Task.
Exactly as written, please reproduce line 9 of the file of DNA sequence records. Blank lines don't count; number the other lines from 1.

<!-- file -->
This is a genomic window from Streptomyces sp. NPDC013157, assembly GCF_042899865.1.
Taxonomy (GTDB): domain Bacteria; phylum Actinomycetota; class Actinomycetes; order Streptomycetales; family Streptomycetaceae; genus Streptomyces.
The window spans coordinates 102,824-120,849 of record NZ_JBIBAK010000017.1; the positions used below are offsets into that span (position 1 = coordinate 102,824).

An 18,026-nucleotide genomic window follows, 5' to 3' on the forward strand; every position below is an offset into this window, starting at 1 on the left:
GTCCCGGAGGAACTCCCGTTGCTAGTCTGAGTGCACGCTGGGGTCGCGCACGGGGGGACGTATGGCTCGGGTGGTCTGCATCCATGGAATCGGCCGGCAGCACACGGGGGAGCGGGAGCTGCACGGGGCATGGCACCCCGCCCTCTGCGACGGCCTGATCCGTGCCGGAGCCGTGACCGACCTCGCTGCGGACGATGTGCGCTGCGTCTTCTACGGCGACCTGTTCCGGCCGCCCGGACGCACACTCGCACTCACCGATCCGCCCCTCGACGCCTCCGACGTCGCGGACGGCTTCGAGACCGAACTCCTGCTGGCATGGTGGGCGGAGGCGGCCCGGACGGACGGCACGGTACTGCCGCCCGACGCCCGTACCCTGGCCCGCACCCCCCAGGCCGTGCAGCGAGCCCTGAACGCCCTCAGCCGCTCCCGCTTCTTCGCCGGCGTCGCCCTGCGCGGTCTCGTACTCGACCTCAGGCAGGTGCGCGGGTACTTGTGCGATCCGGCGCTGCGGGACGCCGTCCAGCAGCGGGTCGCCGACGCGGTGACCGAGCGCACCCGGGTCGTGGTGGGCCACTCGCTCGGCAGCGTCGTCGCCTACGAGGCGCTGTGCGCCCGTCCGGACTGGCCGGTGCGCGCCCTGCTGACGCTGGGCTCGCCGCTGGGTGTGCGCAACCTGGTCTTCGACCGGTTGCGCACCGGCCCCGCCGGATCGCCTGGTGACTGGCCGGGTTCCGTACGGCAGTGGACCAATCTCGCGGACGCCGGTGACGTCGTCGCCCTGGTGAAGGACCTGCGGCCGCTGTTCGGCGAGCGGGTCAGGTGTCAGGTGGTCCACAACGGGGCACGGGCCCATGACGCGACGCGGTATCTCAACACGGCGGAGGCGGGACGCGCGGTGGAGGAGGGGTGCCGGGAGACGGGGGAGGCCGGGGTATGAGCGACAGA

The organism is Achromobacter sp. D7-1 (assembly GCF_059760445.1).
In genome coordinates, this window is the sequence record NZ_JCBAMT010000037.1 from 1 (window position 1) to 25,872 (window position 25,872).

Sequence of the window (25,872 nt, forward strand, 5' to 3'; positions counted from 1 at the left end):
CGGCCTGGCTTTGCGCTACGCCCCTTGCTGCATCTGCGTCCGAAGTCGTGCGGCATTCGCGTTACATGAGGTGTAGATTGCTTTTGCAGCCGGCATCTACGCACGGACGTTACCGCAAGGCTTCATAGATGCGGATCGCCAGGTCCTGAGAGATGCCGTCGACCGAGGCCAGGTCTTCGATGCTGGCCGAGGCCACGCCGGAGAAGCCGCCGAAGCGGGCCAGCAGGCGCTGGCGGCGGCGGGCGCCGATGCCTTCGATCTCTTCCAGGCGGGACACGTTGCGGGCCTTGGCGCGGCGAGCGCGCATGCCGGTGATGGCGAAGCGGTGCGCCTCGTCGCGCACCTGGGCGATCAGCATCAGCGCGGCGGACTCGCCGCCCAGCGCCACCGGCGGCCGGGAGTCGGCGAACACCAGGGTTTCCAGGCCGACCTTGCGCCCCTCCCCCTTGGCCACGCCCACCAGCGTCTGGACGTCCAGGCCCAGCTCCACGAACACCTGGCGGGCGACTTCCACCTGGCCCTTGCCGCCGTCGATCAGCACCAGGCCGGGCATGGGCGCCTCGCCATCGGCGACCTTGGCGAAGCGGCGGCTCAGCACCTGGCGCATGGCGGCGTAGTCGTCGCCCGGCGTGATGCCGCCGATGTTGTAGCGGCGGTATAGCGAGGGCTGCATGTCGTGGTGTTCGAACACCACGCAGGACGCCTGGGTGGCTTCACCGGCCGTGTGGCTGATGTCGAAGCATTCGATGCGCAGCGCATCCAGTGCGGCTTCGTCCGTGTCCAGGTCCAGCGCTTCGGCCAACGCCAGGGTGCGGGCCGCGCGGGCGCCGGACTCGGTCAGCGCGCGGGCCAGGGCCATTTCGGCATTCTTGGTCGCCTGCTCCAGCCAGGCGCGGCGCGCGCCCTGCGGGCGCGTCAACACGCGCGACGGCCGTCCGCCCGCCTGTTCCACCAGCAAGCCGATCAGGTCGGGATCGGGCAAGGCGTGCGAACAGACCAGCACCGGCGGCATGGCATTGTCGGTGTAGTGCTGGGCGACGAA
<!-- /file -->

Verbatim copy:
CGGCCTGGCTTTGCGCTACGCCCCTTGCTGCATCTGCGTCCGAAGTCGTGCGGCATTCGCGTTACATGAGGTGTAGATTGCTTTTGCAGCCGGCATCTACGCACGGACGTTACCGCAAGGCTTCATAGATGCGGATCGCCAGGTCCTGAGAGATGCCGTCGACCGAGGCCAGGTCTTCGATGCTGGCCGAGGCCACGCCGGAGAAGCCGCCGAAGCGGGCCAGCAGGCGCTGGCGGCGGCGGGCGCCGATGCCTTCGATCTCTTCCAGGCGGGACACGTTGCGGGCCTTGGCGCGGCGAGCGCGCATGCCGGTGATGGCGAAGCGGTGCGCCTCGTCGCGCACCTGGGCGATCAGCATCAGCGCGGCGGACTCGCCGCCCAGCGCCACCGGCGGCCGGGAGTCGGCGAACACCAGGGTTTCCAGGCCGACCTTGCGCCCCTCCCCCTTGGCCACGCCCACCAGCGTCTGGACGTCCAGGCCCAGCTCCACGAACACCTGGCGGGCGACTTCCACCTGGCCCTTGCCGCCGTCGATCAGCACCAGGCCGGGCATGGGCGCCTCGCCATCGGCGACCTTGGCGAAGCGGCGGCTCAGCACCTGGCGCATGGCGGCGTAGTCGTCGCCCGGCGTGATGCCGCCGATGTTGTAGCGGCGGTATAGCGAGGGCTGCATGTCGTGGTGTTCGAACACCACGCAGGACGCCTGGGTGGCTTCACCGGCCGTGTGGCTGATGTCGAAGCATTCGATGCGCAGCGCATCCAGTGCGGCTTCGTCCGTGTCCAGGTCCAGCGCTTCGGCCAACGCCAGGGTGCGGGCCGCGCGGGCGCCGGACTCGGTCAGCGCGCGGGCCAGGGCCATTTCGGCATTCTTGGTCGCCTGCTCCAGCCAGGCGCGGCGCGCGCCCTGCGGGCGCGTCAACACGCGCGACGGCCGTCCGCCCGCCTGTTCCACCAGCAAGCCGATCAGGTCGGGATCGGGCAAGGCGTGCGAACAGACCAGCACCGGCGGCATGGCATTGTCGGTGTAGTGCTGGGCGACGAA